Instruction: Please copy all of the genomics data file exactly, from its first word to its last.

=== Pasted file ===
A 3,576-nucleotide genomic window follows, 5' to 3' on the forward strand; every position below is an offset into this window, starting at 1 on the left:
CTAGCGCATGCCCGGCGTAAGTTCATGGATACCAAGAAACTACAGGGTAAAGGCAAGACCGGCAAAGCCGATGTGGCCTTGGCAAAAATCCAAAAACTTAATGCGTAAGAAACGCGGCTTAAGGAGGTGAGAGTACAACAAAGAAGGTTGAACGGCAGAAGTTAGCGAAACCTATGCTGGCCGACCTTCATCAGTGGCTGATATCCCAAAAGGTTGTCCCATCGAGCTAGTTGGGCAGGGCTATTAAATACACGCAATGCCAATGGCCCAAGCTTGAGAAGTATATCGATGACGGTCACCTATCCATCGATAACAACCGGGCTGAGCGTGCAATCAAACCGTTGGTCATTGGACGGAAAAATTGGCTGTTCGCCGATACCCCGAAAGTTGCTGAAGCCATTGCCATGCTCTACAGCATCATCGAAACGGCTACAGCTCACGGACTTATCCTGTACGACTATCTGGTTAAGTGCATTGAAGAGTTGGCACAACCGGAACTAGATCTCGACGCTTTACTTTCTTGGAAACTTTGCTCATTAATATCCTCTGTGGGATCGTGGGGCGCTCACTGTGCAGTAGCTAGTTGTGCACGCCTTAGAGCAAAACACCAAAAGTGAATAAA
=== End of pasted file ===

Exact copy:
A 3,576-nucleotide genomic window follows, 5' to 3' on the forward strand; every position below is an offset into this window, starting at 1 on the left:
CTAGCGCATGCCCGGCGTAAGTTCATGGATACCAAGAAACTACAGGGTAAAGGCAAGACCGGCAAAGCCGATGTGGCCTTGGCAAAAATCCAAAAACTTAATGCGTAAGAAACGCGGCTTAAGGAGGTGAGAGTACAACAAAGAAGGTTGAACGGCAGAAGTTAGCGAAACCTATGCTGGCCGACCTTCATCAGTGGCTGATATCCCAAAAGGTTGTCCCATCGAGCTAGTTGGGCAGGGCTATTAAATACACGCAATGCCAATGGCCCAAGCTTGAGAAGTATATCGATGACGGTCACCTATCCATCGATAACAACCGGGCTGAGCGTGCAATCAAACCGTTGGTCATTGGACGGAAAAATTGGCTGTTCGCCGATACCCCGAAAGTTGCTGAAGCCATTGCCATGCTCTACAGCATCATCGAAACGGCTACAGCTCACGGACTTATCCTGTACGACTATCTGGTTAAGTGCATTGAAGAGTTGGCACAACCGGAACTAGATCTCGACGCTTTACTTTCTTGGAAACTTTGCTCATTAATATCCTCTGTGGGATCGTGGGGCGCTCACTGTGCAGTAGCTAGTTGTGCACGCCTTAGAGCAAAACACCAAAAGTGAATAAA